DOE on the clock to move out of Tiyan - KUAM.com-KUAM News: On Air. Online. On Demand.

DOE on the clock to move out of Tiyan

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by Nick Delgado

Guam - The Guam Department of Education may be faced with yet another dilemma, as the agency has until the middle of this month to move of all its equipment out of the old Tiyan building they once used. If not, the landowner says they might end up paying for using the facility for storage.

It was almost one year ago when DOE's safety administrator deemed the Tiyan building unsafe and condemned it, causing the staff to relocate to Chief Brodie Elementary School. The issue at hand today is that the agency did not remove several items such as computer monitors, towers, and even vocational education books.

"Everybody's accountable including the board members, we're all accountable for what we say and what we do or the lack of what we're doing," said GEPB board member Joe San Agustin.  He added that the solution is simple, saying, "The Department of Education should, if its their property, go get your property, if you need to dispose of it then dispose of it properly then move on from there and not leave any of your property behind whenever you move out of anywhere."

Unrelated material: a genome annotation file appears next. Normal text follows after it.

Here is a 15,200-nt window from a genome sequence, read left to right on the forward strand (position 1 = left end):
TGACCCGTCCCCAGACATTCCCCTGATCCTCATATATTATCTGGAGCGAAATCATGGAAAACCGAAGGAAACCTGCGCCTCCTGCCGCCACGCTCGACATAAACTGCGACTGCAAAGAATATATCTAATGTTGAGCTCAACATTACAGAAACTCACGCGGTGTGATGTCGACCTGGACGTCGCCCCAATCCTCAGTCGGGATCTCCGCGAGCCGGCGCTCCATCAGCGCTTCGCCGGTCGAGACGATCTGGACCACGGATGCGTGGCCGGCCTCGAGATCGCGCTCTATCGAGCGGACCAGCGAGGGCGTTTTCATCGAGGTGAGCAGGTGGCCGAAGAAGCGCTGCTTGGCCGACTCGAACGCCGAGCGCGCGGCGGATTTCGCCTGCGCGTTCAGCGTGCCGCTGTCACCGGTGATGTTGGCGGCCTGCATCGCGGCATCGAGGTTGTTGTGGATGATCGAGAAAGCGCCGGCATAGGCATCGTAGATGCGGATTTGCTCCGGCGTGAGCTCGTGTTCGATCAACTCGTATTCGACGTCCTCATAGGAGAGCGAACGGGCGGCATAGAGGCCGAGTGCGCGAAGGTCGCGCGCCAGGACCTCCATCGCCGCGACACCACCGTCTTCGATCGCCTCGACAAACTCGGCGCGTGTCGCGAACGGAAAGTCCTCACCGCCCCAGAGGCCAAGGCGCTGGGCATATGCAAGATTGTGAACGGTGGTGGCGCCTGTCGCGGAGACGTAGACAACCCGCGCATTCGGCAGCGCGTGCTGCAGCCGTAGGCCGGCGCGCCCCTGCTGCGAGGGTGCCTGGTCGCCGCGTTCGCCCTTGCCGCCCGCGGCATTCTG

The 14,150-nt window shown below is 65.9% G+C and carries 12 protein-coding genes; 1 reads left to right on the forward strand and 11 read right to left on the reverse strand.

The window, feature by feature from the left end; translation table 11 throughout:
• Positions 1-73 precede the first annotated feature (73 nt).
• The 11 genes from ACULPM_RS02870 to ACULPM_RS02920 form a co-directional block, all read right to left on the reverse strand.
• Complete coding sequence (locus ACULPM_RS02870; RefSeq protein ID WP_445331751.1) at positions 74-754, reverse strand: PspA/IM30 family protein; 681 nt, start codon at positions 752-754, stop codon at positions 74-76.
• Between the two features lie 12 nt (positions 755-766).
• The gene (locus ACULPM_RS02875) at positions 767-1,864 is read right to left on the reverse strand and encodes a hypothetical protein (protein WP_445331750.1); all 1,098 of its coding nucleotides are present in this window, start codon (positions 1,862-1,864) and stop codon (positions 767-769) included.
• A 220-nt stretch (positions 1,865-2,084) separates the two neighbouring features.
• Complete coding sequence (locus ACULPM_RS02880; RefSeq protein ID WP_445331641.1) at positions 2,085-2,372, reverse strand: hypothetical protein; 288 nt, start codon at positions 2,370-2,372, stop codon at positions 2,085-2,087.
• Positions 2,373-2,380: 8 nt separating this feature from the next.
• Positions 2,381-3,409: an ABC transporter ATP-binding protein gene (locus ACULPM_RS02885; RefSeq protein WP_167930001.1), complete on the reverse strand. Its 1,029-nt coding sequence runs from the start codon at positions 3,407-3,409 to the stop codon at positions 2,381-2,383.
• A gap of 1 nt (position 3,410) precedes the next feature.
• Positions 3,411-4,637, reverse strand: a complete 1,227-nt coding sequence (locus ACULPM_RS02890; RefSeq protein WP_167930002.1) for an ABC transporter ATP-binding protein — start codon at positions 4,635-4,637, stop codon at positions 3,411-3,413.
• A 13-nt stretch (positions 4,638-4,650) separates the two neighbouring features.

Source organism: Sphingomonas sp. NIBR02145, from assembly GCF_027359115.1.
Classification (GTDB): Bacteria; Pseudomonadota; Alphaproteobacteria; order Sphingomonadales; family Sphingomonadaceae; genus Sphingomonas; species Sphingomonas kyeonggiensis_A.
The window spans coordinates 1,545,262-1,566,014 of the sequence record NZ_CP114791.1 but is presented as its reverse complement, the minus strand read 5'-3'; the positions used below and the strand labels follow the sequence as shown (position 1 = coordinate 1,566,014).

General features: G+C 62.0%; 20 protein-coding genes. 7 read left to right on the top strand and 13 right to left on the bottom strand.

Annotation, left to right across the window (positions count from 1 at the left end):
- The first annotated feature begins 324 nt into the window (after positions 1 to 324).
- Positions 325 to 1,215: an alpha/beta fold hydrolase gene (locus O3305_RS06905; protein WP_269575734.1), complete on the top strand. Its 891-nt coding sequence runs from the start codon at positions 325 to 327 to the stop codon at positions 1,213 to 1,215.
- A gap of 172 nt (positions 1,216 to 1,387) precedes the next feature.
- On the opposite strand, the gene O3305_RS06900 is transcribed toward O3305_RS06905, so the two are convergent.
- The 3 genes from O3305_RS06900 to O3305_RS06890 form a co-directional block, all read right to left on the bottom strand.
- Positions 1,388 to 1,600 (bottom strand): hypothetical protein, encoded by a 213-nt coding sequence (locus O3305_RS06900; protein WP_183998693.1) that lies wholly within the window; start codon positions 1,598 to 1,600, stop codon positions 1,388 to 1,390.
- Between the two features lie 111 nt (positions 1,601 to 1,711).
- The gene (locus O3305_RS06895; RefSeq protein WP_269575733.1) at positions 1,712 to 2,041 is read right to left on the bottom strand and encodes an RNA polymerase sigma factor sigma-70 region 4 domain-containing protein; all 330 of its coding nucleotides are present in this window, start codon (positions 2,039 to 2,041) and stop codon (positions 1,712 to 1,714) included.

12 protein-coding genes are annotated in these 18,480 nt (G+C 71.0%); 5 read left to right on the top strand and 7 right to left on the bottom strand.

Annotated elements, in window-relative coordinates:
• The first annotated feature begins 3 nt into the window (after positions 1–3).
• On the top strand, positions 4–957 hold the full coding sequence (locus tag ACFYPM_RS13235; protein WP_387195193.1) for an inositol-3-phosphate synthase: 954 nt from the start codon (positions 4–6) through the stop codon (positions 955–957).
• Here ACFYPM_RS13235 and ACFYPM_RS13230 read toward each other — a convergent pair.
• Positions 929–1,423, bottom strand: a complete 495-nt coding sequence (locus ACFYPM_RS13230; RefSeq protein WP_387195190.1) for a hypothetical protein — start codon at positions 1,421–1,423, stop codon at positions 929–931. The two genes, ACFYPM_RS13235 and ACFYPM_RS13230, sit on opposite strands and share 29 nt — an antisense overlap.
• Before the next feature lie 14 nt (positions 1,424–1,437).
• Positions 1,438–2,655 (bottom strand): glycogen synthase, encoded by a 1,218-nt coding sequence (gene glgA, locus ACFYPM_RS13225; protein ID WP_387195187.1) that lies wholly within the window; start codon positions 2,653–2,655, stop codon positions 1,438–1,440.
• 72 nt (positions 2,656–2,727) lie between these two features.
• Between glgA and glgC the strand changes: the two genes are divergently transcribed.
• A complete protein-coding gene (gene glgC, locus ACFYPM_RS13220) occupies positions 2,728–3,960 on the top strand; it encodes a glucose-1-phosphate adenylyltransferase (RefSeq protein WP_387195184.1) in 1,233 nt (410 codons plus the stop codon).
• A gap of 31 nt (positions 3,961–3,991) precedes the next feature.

So why almost one year later and the items are still on the condemned location? DOE Superintendent Dr. Nerissa Bretania Underwood says they just had nowhere else to put the items, telling KUAM News, "They didn't have space to store them before they were surveyed for the General Services Agency, so they were kept upstairs, but all of them are no longer working."

While Underwood says the dozens of computers and other electronic items can no longer be used, stacks of textbooks also remain in the moldy structure - books Underwood admits the department is no longer using.  "That area used to be occupied by Curriculum and Instruction, and sometimes they get sample books and at one time we actually had a the Division of Vocational Ed, but that no longer exist," she said.

Even if its broken computers and outdated textbooks, the department is now up against a deadline to have it all moved out.

Property owner John Camacho (who declined an on-camera interview with KUAM News) says he had his attorney speak with the DOE legal counsel to ensure that the agency moves out the junk soon without touching the items that belong to the building.  "It was our attorney that notified by their attorney about three weeks ago that we would have to vacate the buildings," he said.

Camacho also expressed his frustration as he is trying to sell the property for about $6 million, which is why he says DOE shouldn't have left the area in such poor conditions.

While the property owner is trying to avoid any legal matters by working with DOE to have their items moved out by mid-February, he does say that he is considering charging them back-rent from the time DOE moved out for using the facility as storage. In the meantime, the superintendent says she is working quickly to have the items moved out, and letting her attorney handle the rest of it.

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